Jenifer: Because I was a rhythm guitarist
and I was tuned in to Sly and the Family
Stone—“Thank You (Falletinme Be Mice
Elf Agin)” and all that—I think it gave me
a certain insight. I really know the inner
workings of the motion between rhythm
and bass. Some people hear me say that
I’m not a musician. I give musicians credit
because they took the time to learn music
[theory] and all that, but I have the knack to
lay it down. To lay it down is different than
knowing music. There are a lot of cats that
know music, but they don’t know how to
lay it down. My whole career has been about
inventing my own style on the fretboard. I
look at the fretboard like Braille, in a way—it never meant notes, like, G and F and B
and C to me. I guess I had ADD or something,
because I never really cared about it in
that way. I only cared about it in the way of
creating these little passages and movements.
When you joined up with Doc and the
rest of the band, the roles were a little different
than now, right?
Jenifer: When we got together, Doc was on
guitar and H.R. was playing bass, and Earl
was playing drums. They had a fusion group
called Mind Power, but we all went to the
same high school and hung out in the same
places. Being brothers and dudes in the hood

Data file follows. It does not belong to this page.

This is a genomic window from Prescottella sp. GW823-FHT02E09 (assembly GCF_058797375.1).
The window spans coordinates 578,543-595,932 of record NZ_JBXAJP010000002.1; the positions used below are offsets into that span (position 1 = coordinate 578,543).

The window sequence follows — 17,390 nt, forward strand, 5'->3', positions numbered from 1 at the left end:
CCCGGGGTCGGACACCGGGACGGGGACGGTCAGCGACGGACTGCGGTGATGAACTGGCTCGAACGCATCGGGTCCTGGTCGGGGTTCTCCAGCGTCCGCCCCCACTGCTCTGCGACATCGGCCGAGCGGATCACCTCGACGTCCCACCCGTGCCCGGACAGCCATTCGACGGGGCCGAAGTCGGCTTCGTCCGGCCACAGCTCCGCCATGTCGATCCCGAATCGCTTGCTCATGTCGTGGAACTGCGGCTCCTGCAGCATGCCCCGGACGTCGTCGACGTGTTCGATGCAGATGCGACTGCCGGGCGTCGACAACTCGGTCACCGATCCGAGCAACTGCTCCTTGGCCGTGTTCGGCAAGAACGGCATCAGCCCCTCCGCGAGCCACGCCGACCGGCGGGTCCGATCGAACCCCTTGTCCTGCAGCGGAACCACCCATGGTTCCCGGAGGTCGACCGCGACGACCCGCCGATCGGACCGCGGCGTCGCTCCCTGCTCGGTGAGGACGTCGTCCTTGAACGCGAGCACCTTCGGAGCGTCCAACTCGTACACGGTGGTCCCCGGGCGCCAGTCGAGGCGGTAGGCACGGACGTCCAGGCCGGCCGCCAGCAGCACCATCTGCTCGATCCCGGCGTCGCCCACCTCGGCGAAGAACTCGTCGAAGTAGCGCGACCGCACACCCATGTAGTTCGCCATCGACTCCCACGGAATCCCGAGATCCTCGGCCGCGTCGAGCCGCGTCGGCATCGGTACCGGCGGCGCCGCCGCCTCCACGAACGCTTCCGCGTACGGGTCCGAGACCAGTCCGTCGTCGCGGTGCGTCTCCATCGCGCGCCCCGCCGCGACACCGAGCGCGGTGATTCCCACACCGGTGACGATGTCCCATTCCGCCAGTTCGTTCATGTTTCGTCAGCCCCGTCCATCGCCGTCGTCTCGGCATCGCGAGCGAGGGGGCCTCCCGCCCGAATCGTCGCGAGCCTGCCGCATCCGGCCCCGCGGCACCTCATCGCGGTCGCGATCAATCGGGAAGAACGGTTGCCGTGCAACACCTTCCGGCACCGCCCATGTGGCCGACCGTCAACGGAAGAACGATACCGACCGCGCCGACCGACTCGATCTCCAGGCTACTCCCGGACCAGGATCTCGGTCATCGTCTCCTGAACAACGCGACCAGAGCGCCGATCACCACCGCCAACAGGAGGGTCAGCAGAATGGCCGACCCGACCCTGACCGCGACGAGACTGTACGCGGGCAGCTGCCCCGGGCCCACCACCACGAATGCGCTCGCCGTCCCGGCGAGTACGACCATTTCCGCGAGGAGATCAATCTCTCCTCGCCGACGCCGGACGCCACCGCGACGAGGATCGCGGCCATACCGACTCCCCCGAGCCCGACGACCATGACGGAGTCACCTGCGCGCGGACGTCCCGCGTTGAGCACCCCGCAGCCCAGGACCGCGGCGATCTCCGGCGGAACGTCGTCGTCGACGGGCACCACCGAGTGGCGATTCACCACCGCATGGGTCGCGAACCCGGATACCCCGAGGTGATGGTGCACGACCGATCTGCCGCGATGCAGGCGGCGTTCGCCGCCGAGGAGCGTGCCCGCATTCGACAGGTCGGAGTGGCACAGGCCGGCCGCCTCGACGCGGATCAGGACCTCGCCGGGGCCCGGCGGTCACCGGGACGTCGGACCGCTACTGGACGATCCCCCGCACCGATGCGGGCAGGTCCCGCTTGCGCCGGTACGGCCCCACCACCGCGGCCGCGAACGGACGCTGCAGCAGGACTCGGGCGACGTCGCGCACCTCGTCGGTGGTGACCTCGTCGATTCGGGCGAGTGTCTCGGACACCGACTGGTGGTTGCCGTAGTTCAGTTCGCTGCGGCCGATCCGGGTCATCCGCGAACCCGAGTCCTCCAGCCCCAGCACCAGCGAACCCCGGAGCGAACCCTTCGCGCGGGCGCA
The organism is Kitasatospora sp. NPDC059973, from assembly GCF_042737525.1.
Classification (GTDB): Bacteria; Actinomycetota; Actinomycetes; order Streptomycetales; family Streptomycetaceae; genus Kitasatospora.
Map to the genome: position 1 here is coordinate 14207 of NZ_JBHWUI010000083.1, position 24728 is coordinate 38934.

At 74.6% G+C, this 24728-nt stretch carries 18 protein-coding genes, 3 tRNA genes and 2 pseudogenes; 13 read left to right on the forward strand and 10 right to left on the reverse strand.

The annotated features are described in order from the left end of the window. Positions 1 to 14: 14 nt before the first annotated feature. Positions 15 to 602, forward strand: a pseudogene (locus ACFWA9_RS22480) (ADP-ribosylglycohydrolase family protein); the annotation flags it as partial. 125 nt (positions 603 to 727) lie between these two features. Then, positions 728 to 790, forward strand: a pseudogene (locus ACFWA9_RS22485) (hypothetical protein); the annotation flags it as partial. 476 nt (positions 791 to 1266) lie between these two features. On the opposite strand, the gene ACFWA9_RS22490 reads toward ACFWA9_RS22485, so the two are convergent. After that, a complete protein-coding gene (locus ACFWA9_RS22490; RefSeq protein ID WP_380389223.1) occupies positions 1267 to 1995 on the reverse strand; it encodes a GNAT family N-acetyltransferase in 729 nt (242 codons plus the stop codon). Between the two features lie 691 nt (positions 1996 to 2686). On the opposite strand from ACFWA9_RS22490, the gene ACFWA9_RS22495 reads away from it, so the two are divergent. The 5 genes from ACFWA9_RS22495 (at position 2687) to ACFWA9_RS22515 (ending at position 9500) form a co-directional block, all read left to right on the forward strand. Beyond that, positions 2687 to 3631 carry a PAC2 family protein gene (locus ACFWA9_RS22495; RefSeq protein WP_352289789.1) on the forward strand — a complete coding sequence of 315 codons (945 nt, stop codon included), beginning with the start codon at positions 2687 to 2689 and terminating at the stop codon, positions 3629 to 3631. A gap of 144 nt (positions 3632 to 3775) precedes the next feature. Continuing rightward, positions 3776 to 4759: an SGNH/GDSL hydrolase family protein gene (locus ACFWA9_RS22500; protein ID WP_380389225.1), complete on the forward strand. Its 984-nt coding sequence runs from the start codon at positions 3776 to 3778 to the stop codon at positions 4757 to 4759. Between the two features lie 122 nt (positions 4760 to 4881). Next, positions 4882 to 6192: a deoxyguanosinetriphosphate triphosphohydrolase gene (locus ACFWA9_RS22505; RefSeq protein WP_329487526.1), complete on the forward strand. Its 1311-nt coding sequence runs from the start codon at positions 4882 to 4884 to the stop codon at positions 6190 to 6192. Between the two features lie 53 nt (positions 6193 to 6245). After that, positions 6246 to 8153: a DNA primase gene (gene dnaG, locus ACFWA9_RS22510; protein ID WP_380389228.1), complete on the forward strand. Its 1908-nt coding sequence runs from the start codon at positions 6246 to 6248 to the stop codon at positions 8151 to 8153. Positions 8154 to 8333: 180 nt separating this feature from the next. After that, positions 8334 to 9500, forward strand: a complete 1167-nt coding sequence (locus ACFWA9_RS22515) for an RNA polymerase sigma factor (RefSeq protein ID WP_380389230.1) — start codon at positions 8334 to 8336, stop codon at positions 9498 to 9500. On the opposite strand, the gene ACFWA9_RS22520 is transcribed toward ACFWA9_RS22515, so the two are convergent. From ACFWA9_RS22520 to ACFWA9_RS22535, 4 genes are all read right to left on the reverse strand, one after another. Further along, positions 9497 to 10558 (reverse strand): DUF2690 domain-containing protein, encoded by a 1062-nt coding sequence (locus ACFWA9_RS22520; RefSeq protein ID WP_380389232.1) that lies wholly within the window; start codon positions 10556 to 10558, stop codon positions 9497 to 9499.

and all playing music, we all knew each
other. H.R. wanted to be the singer, so he
said, “Let’s get Darryl to play bass.” Earl was
just developing his fusion sensibilities, Doc
was kind of getting into being an intellectual
kind of guitarist—wanting to bring some
sort of spirituality and thoughtfulness to his
playing. He didn’t want to be a shredder. We
wanted to be musicians, not just dudes playing
some shake-your-rump-type shit.
So when we were on this thinking-man’s
jazz-fusion trip, I was still listening to rock
music, but my buddy Sid McCray came
over to my crib and had the Ramones and
all that stuff, and I thought it was loud
and cool. Having a fusion background and
aspiring to be like Return to Forever, and
then hearing the Ramones, I just said, “Yo,
if cats think this is fast, watch this.” What
punk rock brought was a certain freedom
to riffs. Bad Brains took the freedom and
the raucousness and the roughness of punk
rock, but brought a little thoughtfulness to